“In 2014, there was a debate. Now you can’t have a debate. It is a bit like Brexit. There is a nastiness. Scotland feels more divided than I have ever seen it. It used to be Rangers, Celtic and religion in Glasgow, now it’s independence.”

While the independence issue is met with everything from indifference to incredulity and even glee overseas, Scotland, in general, is seen as “progressive”. Patience said: “There is certainly this sense that Scotland is one of the most progressive countries in the world and people in Washington DC have mentioned that to me. In America, people also view Scotland as romantic, all tartan and whisky and glens. The TV show Outlander (set in 18th Century Highlands) is very popular.

“In terms of the referendum, Scotland isn’t a huge country so we are never going to be front and centre for America. Scotland doesn’t have the same resonance here as Ireland does for the US.”

But he believed that could change should a second referendum go ahead and result in the break-up of the union. “They (the US) would be concerned about it,” said Patience. “The nuclear bases, rightly or wrongly, in Scotland are a key part of the defence architecture for the western world, so that’s a big issue. The Russians would love Scotland to become independent – anything that weakens Nato would be welcomed by Europe and America’s adversaries.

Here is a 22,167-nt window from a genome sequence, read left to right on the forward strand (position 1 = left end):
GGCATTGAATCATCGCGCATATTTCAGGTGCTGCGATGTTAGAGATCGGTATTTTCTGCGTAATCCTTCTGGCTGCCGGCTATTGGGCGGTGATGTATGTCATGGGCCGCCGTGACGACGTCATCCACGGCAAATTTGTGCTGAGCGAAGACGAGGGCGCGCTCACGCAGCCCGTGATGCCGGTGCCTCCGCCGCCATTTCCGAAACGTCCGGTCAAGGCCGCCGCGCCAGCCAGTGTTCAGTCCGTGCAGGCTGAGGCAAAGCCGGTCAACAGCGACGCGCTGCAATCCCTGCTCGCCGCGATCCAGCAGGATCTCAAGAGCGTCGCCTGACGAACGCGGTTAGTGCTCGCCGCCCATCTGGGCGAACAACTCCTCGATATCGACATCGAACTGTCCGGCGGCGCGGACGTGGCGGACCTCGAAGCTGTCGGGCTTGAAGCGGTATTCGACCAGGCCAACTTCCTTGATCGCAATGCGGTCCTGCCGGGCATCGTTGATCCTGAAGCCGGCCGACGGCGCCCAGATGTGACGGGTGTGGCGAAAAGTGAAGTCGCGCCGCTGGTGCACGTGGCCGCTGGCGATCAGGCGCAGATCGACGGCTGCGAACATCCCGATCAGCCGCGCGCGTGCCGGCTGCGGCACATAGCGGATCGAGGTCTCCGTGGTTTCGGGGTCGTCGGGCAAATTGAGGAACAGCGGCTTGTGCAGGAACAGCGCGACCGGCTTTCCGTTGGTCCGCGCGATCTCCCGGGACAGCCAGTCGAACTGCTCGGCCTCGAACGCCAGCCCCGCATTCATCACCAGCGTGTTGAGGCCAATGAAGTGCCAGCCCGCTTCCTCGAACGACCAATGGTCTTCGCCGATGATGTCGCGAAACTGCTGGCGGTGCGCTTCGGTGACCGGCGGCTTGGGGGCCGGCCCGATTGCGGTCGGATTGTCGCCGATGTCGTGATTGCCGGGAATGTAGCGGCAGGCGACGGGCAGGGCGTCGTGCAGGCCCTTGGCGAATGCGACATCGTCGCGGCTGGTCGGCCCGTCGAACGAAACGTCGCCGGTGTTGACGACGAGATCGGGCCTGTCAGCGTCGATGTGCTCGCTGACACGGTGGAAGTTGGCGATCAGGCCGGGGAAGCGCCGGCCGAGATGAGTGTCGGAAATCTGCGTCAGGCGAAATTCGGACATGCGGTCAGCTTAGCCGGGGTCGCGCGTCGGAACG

“I was in Beijing when the first referendum happened. The Chinese people thought it was bonkers that London would let Scotland potentially break away. In the Middle East people know Mel Gibson and the movie Braveheart. That’s interesting. People like to see Scotland as the underdog taking on the big guys.”

Of his adopted homeland, the 42-year-old journalist said current focus was on Ukraine, China, and Northern Ireland “given the Brexit situation”.

He added: “Britain is playing a leading role in Ukraine. But if it was consumed by another referendum, it would be hard for the UK Government to focus on that.”

Son Ayan, watches dad on the telly

That, said Patience, would be a bitter pill to swallow internationally after the “damage” inflicted on the UK’s reputation by Liz Truss’s short spell as prime minister last year. He explained: “Britain has always been seen as one of these rock-steady countries but in the past few months a lot of people think it has lost its way. If you lose credibility, people lose their trust in you and it is incredibly difficult to regain that.”

Ultimately, he said, the war in Ukraine “may be the thing that sinks the nationalists”. He said: “They need stability. If you are going to create a lot of disruption, you can’t have disruption on top of disruption. The Russian invasion of Ukraine will have a big impact on the nationalists and has made Scottish independence less possible, because people realise there is a more dangerous world out there.

“That’s not to say Scottish people shouldn’t have their independence but I look at Scotland and Britain and think I was lucky to be born there because it is relatively stable, there is security and we do have opportunities. A lot of countries don’t have that.”

The Darker The Night by Martin Patience is published by Polygon